In the remarks, you can anticipate that the Vice President will discuss our enduring interests in the region and our enduring commitments to the region; our work with our allies and partners; how our military presence is ensuring a free and open Indo-Pacific; and the importance of upholding the international rules-based order, which is a theme that you have heard her speak about on numerous occasions in recent months and, essentially, since the start of the administration.

On Thursday, the Vice President will travel to Seoul, Republic of Korea, and have a bilateral meeting with President Yoon, where she will underscore the strength of the U.S.-ROK Alliance and discuss the threat posed by the DPRK, the importance of peace and stability across the Taiwan Strait, our growing economic and technology partnership, and a range of regional and global issues.
After that, she will convene a roundtable discussion with a group of what we’re calling “groundbreaking Korean women.”  These are prominent women from different industries who have made strides in building a more inclusive and equitable society. This meeting will demonstrate the importance the Vice President places on gender equity issues around the world. 
Recognizing the barriers that many Korean women face, this is an important issue for us in the ROK and around the world, and the Vice President very much wants to lend her voice and her leadership to lift up women and expand opportunities for them.
So, you see, it’s a rich agenda.  And with that, I will pause and take some questions you might have.  Thanks a lot. 
Q    Thanks for taking questions.  You mentioned that the Taiwan Strait would be a topic of conversation on Thursday with Yoon.  Do you expect that to be a topic of conversation with Kishida as well?  And what is planned in terms of discussions about deterring China from an attack on Taiwan?  Thank you. 

 SENIOR ADMINISTRATION OFFICIAL:  Yeah, I think you can assume that Taiwan will come up in the various bilateral meetings both in Japan and Korea.  Obviously, it’s been a focus recently, where we’ve made clear our concerns about Chinese actions in and around Taiwan recently.
 I think, you know, the United States has made its position clear.  And one of the aspects of our approach to Taiwan is the importance of working together with partners and allies.  And, obviously, Japan, the Republic of Korea, you know, has a lot at stake in Taiwan and the region.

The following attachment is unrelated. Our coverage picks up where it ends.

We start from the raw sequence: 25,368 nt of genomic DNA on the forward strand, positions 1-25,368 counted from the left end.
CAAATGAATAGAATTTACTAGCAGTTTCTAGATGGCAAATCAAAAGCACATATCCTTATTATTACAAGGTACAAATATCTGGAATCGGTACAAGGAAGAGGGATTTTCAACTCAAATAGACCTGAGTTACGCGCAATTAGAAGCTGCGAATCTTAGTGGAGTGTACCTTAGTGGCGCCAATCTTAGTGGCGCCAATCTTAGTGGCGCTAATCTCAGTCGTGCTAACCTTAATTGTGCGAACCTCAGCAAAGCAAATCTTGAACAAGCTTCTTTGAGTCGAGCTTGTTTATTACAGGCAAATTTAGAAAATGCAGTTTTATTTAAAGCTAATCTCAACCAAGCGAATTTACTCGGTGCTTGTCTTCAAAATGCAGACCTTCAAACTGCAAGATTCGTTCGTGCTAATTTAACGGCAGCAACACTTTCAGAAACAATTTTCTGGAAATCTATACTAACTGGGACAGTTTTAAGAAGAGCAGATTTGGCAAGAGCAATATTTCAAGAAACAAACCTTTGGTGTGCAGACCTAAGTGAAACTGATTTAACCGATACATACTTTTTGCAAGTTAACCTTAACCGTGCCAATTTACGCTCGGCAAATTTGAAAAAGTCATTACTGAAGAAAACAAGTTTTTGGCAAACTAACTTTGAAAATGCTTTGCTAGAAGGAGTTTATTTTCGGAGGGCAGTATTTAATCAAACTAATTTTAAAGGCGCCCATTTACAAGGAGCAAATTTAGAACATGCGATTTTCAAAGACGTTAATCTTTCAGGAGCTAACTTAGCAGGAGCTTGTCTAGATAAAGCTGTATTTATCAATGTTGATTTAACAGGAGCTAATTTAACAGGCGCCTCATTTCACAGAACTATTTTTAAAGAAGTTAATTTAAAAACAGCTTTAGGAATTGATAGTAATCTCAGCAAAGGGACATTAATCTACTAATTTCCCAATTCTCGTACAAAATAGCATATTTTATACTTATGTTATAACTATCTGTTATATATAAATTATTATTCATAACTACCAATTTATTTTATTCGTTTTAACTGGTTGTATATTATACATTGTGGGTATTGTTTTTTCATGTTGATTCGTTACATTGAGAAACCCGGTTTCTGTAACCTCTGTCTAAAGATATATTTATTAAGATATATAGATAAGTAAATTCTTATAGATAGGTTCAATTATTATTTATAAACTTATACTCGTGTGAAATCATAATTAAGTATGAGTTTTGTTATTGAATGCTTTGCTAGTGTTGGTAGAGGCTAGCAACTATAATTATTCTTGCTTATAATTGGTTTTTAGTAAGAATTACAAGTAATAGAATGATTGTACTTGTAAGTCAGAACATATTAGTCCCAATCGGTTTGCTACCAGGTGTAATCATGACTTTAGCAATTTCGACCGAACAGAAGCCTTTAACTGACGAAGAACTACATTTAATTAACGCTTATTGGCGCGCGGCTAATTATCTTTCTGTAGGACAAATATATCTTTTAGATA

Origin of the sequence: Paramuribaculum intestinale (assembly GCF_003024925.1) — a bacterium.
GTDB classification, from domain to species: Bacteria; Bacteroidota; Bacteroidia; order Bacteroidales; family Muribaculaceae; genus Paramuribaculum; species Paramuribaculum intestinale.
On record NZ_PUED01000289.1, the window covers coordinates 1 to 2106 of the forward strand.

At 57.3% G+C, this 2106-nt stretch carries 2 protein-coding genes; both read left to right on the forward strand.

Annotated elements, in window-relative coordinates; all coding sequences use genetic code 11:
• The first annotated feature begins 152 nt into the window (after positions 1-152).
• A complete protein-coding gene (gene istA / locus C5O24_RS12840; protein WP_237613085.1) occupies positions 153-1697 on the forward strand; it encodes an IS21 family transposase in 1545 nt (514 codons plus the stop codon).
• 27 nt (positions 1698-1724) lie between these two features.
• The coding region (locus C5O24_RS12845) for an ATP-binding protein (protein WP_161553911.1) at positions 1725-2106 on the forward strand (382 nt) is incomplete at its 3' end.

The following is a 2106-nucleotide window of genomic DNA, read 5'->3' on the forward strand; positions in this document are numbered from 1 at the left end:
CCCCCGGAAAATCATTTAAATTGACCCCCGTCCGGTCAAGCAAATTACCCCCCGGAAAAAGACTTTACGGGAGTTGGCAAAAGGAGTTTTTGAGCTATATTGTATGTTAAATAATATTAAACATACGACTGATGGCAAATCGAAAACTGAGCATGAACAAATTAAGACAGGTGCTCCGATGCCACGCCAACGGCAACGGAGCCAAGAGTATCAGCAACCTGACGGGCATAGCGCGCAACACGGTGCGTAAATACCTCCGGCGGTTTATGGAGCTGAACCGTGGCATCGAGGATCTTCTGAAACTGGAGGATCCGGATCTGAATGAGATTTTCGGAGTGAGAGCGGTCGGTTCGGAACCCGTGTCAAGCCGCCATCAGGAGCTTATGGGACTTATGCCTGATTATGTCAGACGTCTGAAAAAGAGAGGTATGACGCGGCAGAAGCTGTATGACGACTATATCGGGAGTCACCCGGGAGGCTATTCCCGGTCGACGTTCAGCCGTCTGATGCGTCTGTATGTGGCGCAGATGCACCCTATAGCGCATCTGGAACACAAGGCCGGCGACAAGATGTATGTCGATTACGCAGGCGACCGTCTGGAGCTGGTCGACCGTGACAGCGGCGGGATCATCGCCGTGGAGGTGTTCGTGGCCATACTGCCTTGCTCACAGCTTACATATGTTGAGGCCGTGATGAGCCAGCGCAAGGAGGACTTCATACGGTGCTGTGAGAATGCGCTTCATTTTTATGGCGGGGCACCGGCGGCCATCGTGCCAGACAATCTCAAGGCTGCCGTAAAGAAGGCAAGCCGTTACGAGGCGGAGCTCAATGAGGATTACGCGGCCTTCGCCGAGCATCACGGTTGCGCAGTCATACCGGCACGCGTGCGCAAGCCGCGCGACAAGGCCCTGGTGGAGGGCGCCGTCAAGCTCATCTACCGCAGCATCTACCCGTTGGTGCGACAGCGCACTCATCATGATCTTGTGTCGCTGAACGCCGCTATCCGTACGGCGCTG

And I think we are very much aligned with our partners.  And this will be an opportunity for the Vice President to discuss, you know, the recent developments and the way forward with the leaders of both Japan and the Republic of Korea. 
Q    Hi there.  Can you hear me?
Q    Fantastic.  What are you — thank you for having the call, as well.  What are you tracking in terms of whether or not North Korea could do any sort of nuclear test, any sort of test launch during the VP’s visit?
And then also, I’m hoping just to follow up on the question around China’s aggression against Taiwan.  Can you speak to how the President’s recent statements — both during his trip to Tokyo, saying that the U.S. would come to Taiwan’s defense in very direct terms, as well as repeating that statement in an interview with “60 Minutes” — how that impacts this trip and the messaging that you’ll be delivering to allies in the region?
And is there any sort of heightened anxiety amongst allies after those statements?  Thanks.
SENIOR ADMINISTRATION OFFICIAL:  Sure, I’ll take those inverse — in reverse order.
I don’t have anything to add to what the President said.  He’s been asked a number of times if the United States would come to Taiwan’s assistance.  And he said the other day, as he had said in Tokyo previously, “Yes.” 
But he has also said, and we’ve made clear, that our policy on Taiwan hasn’t changed.  We have the One China policy.  We oppose unilateral changes to the status quo.  And as I said a minute ago, you know, in discussing Taiwan in the context of this trip, it’s important to us to be aligned with our allies and partners on that issue, and we think — we think that we are.
On the first, I don’t have any, you know, predictions or announcements on the possibility of a North Korea nuclear test.  You’ve seen, you know, public speculation about that.  It is — it is possible.  We’ve previously said that the DPRK is preparing to conduct a nuclear test.  We’ve made clear that such a test would result in additional action by the United States to demonstrate our ironclad commitment to the security of the Republic of Korea and to our Japanese allies. 
And so, I think, you know, it’s another topic, no doubt, the Vice President will discuss with her counterparts there.  We are — we’ve made clear how concerned we’ve been by North Korean, you know, provocations and destabilizing behavior, and a nuclear test would certainly be in that category.
Q    Hi, there.  Thanks so much for doing the call.  So just to follow up on some of these questions.  First, I know that when President Biden was heading to Asia, there was some consideration that he would visit the DMZ.  So I’m wondering: For the Vice President, since her trip mirrors his in a lot of ways, is there any consideration from your team of whether or not she would visit that area? 
And then when it comes to the possibility of a North Korea — you know, following through with a nuclear test, I wonder if you can talk about, you know, how the U.S. is prepared
to protect the Vice President if that should happen were she — while she was in Asia.
SENIOR ADMINISTRATION OFFICIAL:  Thanks, Jasmine.  I don’t have anything further to announce about the schedule beyond what I outlined.  But what I will say about the DMZ/DPRK is, you know, part of the reason for this visit is an opportunity for the Vice President to demonstrate our solidarity with our South Korean allies on the threat posed by the North.